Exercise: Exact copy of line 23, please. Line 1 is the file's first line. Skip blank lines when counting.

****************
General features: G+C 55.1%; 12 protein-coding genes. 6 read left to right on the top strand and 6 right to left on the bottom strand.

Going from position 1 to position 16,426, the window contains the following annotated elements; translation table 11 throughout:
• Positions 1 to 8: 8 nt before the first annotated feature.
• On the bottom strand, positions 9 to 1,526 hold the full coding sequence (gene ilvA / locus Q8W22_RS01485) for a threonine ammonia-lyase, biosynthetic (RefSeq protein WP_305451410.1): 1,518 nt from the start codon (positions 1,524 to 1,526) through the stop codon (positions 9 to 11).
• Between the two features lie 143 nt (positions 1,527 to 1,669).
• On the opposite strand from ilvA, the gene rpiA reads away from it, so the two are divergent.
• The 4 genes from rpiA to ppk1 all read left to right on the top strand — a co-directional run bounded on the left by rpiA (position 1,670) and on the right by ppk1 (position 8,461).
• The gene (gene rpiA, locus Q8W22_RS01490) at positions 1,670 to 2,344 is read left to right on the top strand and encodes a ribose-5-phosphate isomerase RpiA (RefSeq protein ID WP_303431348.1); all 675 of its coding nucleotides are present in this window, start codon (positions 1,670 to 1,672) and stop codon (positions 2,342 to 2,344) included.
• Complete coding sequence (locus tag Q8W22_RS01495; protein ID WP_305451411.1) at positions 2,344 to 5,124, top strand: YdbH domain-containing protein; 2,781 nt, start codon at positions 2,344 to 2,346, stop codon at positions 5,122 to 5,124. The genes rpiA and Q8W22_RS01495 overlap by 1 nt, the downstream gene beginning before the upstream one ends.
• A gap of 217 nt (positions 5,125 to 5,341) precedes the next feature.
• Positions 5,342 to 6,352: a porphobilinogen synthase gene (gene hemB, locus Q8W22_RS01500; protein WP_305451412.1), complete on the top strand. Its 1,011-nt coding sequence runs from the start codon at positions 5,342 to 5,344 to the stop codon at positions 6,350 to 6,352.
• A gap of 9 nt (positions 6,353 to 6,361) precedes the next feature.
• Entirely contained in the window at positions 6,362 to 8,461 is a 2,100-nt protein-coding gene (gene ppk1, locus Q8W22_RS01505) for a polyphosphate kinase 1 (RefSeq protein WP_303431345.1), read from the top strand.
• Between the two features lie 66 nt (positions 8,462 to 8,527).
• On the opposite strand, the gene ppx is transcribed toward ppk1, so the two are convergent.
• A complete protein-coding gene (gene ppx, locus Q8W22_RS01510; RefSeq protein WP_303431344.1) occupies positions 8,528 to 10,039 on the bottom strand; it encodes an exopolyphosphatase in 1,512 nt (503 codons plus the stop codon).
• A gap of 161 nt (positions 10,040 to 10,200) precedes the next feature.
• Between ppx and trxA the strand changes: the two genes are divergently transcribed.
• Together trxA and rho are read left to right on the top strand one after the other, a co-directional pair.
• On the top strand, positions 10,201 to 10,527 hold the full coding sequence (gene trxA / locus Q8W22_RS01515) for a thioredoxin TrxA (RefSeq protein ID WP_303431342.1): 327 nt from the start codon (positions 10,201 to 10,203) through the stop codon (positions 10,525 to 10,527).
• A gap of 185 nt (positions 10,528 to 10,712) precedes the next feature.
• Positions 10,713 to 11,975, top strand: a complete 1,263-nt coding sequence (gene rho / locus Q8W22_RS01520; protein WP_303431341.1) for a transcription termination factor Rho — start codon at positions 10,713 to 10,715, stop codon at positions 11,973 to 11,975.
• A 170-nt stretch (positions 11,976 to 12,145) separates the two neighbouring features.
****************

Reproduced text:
• A 170-nt stretch (positions 11,976 to 12,145) separates the two neighbouring features.